Rectus abdominis muscle
The rectus abdominius muscle is one of four muscles of the anterior abdominal wall. It acts as a flexor of the spine and an accessory muscle of respiration. In those with low body fat, is clearly visible beneath the skin. In this article we will discuss the gross and functional anatomy of the rectus abdominis muscle.
We will also discuss the clinical relevance of the structure, and provide a summary of key points at the end of the article. We will finally conclude with some review questions to test the reader’s understanding of the article content.
- Clinical Points
- Related diagrams and images
The rectus abdominis muscle is paired muscle that runs vertically, either side of the linea alba, on the anterior surface of the abdominal wall. The linea alba is a band of connective tissue that divides the two halves of the muscle vertically. The linea semilunaris is the tendinous intersection that separates the lateral edge of the muscle from the external oblique and internal oblique muscles that lie on the lateral surface of the anterior abdominal wall. It usually extends from tip of the ninth costal cartilage to the pubic tubercle.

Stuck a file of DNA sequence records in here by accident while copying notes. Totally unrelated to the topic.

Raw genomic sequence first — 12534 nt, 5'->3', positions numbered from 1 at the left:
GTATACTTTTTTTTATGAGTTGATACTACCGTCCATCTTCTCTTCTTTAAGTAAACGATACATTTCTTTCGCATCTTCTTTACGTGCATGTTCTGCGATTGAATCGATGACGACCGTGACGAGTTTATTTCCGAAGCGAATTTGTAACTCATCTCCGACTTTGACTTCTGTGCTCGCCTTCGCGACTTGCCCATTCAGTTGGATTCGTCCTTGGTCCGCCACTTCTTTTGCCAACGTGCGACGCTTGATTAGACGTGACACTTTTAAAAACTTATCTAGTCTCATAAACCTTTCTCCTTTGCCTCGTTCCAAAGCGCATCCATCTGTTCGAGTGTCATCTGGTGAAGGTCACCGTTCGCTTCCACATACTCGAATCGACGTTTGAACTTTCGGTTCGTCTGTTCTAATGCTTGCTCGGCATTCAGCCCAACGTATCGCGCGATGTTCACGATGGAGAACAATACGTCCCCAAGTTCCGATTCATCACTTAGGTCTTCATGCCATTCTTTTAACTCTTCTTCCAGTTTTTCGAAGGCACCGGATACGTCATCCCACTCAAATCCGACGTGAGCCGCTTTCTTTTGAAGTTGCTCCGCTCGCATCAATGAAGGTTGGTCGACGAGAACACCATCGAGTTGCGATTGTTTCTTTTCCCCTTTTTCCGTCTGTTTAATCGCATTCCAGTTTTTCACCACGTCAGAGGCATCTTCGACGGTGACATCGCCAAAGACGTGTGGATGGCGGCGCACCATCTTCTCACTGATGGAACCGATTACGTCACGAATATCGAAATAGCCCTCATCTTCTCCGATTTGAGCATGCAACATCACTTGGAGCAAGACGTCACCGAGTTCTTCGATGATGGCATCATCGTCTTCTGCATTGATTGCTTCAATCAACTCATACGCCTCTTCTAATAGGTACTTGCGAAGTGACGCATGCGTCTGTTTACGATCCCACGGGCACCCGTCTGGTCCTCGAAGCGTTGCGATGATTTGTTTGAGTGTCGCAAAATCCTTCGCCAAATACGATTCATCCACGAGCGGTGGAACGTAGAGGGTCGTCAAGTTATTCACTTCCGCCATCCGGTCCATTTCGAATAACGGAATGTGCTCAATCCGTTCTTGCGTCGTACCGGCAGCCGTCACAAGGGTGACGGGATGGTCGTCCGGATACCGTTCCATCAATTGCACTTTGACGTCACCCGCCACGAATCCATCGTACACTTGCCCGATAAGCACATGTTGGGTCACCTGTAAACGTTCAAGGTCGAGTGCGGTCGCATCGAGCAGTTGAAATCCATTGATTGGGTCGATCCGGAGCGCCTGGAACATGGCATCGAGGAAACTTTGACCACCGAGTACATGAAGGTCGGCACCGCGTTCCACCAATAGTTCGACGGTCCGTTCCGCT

Origins & Insertions
The rectus abdominis muscle is attached superiorly to the xiphoid process and costal margins of 5th, 6th and 7th ribs (principally the fibers of the 5th rib). Inferiorly it is attached by two tendons; the larger one is attached to the pubic crest, from the pubic tubercle to the pectineal line, while the small, medial tendon is attached to the pubic symphysis.
There are three tendinous intersections in the rectus abdominis muscle. One of these horizontal intersections is present at the level of umbilicus, another at the level of xiphoid process and third mid way between them. These fibrous bands divide the muscle into segments, resulting in a grid iron ‘six pack’ shape in those with low body fat. The intersections are believed to be representations of myosepta which delineate the muscle forming myotomes.